It’s not that the information wasn’t available elsewhere, but I presented it in a way that was easy to use and helpful for visitors. The result? With some search engine optimization (SEO) efforts, I managed to grow the store to 15,000 organic visits per month in a competitive niche.
The easiest gap to find is an information gap: you don’t need much of a financial investment, and your business’ worth will not only be that of your products and customer list, but of your content, too.
Mistake #3: Spreading myself thin with products
My first store sold eco-friendly recyclable bags. However, since the bags weren’t selling very well, I slowly started adding other eco friendly products from my supplier.
Eventually, I had a whole medley of products, with no relation between them except that they were all eco-friendly. This would have been OK had my brand been something more general, but it wasn’t. While this didn’t directly hurt sales coming from paid traffic, it made it very difficult to appeal to a specific customer, and it also hurt our search efforts.
The error here was more of a branding error than a financial error, but building a brand is just as important, since your brand is what your business is actually worth.
Mistake #4: Not having a content plan
This was another mistake I made with my first store. I didn’t put much effort into content marketing, which made getting organic and social traffic very difficult, especially with something as innocuous as reusable bags. I rectified this mistake with the second store, which was built with content marketing as the foundation.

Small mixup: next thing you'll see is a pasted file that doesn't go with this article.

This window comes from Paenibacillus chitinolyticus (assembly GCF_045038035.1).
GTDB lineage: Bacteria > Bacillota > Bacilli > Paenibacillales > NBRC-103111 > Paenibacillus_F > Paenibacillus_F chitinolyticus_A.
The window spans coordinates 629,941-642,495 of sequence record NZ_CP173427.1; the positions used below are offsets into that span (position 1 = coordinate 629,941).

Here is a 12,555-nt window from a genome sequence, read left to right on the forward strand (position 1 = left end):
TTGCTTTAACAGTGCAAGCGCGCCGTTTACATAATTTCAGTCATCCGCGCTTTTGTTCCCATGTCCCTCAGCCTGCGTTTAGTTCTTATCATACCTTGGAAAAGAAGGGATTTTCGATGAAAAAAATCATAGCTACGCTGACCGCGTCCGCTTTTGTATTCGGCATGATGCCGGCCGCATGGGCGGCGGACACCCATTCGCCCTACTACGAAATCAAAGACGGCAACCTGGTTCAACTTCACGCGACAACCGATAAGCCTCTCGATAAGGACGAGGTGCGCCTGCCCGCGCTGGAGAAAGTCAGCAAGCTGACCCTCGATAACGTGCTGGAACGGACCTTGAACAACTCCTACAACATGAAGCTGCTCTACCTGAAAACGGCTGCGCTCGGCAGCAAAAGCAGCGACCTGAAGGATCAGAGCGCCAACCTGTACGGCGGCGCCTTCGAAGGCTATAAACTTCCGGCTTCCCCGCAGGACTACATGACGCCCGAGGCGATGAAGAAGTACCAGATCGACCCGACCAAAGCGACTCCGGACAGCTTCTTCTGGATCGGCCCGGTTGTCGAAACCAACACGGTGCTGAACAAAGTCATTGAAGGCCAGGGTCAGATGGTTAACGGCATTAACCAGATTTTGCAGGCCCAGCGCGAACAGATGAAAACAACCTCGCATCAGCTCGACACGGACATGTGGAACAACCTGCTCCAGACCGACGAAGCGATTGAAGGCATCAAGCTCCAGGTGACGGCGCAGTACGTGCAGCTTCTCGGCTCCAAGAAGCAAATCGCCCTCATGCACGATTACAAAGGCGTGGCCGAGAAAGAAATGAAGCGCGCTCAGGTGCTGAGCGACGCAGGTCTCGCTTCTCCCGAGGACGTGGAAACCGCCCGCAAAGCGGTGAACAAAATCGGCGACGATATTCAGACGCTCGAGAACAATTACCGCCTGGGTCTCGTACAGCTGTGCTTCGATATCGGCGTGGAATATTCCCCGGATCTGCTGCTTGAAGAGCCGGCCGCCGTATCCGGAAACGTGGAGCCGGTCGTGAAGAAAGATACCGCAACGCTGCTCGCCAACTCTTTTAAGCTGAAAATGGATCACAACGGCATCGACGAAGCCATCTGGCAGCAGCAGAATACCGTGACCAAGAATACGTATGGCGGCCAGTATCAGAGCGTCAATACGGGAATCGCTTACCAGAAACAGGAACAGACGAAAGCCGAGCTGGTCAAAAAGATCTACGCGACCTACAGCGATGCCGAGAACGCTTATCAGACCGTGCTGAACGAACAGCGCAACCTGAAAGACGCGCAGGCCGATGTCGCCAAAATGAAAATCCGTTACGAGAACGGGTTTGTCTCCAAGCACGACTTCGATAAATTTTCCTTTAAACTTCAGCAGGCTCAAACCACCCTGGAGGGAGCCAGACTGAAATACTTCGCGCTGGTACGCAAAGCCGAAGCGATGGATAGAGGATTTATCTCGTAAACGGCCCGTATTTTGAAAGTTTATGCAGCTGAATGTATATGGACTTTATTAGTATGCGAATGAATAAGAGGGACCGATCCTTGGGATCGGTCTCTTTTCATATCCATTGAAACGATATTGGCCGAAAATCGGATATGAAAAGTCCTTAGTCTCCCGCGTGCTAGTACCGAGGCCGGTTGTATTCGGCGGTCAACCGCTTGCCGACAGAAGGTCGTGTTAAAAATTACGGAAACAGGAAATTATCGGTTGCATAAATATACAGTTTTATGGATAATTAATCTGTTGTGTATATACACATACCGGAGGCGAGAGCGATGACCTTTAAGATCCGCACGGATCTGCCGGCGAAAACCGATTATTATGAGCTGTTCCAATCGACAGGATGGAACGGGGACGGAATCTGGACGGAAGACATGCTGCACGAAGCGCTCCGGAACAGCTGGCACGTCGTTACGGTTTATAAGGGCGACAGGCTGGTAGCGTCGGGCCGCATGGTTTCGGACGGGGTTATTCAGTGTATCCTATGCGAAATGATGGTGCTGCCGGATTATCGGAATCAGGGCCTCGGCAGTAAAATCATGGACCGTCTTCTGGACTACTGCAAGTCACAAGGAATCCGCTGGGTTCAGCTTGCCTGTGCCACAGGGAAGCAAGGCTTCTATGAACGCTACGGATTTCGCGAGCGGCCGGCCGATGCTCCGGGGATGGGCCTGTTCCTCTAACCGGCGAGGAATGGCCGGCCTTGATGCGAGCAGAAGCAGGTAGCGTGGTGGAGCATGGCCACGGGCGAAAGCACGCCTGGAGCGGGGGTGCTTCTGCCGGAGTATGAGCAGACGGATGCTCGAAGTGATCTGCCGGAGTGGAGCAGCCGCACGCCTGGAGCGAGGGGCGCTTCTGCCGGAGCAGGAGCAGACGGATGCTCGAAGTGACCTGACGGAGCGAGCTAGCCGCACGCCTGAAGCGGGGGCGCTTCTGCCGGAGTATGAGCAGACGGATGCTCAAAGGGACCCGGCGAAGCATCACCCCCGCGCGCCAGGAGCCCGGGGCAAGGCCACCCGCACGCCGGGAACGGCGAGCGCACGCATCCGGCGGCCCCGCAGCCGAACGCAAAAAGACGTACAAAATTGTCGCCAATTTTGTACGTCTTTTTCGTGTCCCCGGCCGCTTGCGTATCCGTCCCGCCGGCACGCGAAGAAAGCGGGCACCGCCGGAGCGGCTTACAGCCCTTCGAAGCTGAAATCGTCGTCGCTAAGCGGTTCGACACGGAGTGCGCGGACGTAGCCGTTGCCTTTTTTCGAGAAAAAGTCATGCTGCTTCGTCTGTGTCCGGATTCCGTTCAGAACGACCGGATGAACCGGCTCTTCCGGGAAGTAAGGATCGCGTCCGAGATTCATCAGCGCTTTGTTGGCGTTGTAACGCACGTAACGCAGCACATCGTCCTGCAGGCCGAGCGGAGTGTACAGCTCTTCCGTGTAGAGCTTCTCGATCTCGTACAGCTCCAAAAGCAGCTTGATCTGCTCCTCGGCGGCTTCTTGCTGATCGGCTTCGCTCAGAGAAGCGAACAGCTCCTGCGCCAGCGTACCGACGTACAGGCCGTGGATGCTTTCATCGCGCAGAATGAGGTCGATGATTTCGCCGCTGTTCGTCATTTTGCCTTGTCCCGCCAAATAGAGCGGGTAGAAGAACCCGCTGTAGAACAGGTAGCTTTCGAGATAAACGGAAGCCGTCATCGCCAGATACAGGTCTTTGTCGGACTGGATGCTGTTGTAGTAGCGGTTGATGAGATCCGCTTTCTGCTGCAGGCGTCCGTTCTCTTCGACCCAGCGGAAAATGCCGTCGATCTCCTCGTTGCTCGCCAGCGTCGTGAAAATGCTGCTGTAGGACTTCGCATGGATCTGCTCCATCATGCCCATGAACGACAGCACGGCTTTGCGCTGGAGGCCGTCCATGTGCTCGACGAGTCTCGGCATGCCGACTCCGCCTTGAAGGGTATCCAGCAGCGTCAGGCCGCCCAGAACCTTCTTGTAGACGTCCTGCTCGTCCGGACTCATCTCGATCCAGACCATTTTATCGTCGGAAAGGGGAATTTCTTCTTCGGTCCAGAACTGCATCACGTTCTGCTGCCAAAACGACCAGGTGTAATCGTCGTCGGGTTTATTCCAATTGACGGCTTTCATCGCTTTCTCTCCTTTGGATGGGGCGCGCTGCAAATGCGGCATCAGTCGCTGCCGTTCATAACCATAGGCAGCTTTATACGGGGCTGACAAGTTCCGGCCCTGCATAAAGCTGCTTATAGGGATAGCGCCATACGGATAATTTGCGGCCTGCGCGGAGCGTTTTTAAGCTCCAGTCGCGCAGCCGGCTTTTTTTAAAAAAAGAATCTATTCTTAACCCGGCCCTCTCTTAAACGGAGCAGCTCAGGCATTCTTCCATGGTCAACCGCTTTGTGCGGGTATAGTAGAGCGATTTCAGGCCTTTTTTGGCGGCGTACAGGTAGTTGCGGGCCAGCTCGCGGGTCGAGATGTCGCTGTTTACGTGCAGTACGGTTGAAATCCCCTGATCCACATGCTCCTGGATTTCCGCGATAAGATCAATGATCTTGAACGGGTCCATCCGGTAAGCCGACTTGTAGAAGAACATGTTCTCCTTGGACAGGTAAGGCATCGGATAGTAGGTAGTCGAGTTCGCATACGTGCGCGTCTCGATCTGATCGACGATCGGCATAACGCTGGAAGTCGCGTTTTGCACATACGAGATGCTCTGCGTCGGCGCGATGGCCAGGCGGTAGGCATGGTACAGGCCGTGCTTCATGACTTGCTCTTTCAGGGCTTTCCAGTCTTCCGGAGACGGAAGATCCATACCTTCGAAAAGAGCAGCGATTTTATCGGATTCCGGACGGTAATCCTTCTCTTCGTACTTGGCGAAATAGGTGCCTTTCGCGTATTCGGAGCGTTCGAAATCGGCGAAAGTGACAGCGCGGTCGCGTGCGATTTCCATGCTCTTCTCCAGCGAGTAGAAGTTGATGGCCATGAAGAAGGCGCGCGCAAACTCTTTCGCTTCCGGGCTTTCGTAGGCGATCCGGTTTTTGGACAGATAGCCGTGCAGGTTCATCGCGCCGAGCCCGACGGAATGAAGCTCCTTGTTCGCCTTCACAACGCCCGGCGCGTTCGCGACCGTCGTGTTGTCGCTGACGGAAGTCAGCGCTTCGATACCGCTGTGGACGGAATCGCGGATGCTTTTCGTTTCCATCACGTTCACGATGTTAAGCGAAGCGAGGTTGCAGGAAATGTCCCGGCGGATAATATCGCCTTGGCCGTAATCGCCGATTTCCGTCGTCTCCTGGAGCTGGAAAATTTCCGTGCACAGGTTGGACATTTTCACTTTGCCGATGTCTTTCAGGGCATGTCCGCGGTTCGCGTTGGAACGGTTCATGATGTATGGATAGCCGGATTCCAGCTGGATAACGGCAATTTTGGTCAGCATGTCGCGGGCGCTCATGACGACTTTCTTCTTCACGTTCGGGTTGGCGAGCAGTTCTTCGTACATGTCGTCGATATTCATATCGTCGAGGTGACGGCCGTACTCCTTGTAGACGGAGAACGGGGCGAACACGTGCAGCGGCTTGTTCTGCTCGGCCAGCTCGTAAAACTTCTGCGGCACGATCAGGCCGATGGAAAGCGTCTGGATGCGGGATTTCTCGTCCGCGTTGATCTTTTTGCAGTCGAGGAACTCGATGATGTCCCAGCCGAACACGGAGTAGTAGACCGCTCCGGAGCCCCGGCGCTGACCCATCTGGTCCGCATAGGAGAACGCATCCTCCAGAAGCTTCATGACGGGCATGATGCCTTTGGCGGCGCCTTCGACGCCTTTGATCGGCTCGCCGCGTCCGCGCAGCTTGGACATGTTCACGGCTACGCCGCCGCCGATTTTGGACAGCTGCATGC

It’s difficult to write content for a boring niche.
Seriously, how much can someone manage to write about reusable bags, right? The key here (which I later learned) is to do content marketing not according to a product, but according to your customers.
Continuing the reusable bags example, who would potentially use reusable bags? Someone that was environmentally conscious, right? It’s also likely that they are into eating healthy, working out, yoga, and natural wellness. These are all initial hunches, but a little bit of research can confirm them.
By building your content marketing strategy around this ideal customer rather than around a product, you have a lot more to write about and a lot more ways to connect with your audience.
Even if your niche is very technical and you manage to write 50 to 100 articles just on the nuances of your product, that information will only go so far. To really round off your effort, you’d want to have more in common with your customer than just the fact that they are buying something you sell.
Mistake #5: Not thinking freebies through
Some businesses do very well with giving away a product for free. Since I was in the eco friendly niche, one such opportunity did fall in my lap.
Unfortunately, I misjudged the whole thing and took a loss on the entire project. I only made one sale from 300 samples that I sent out. Ouch.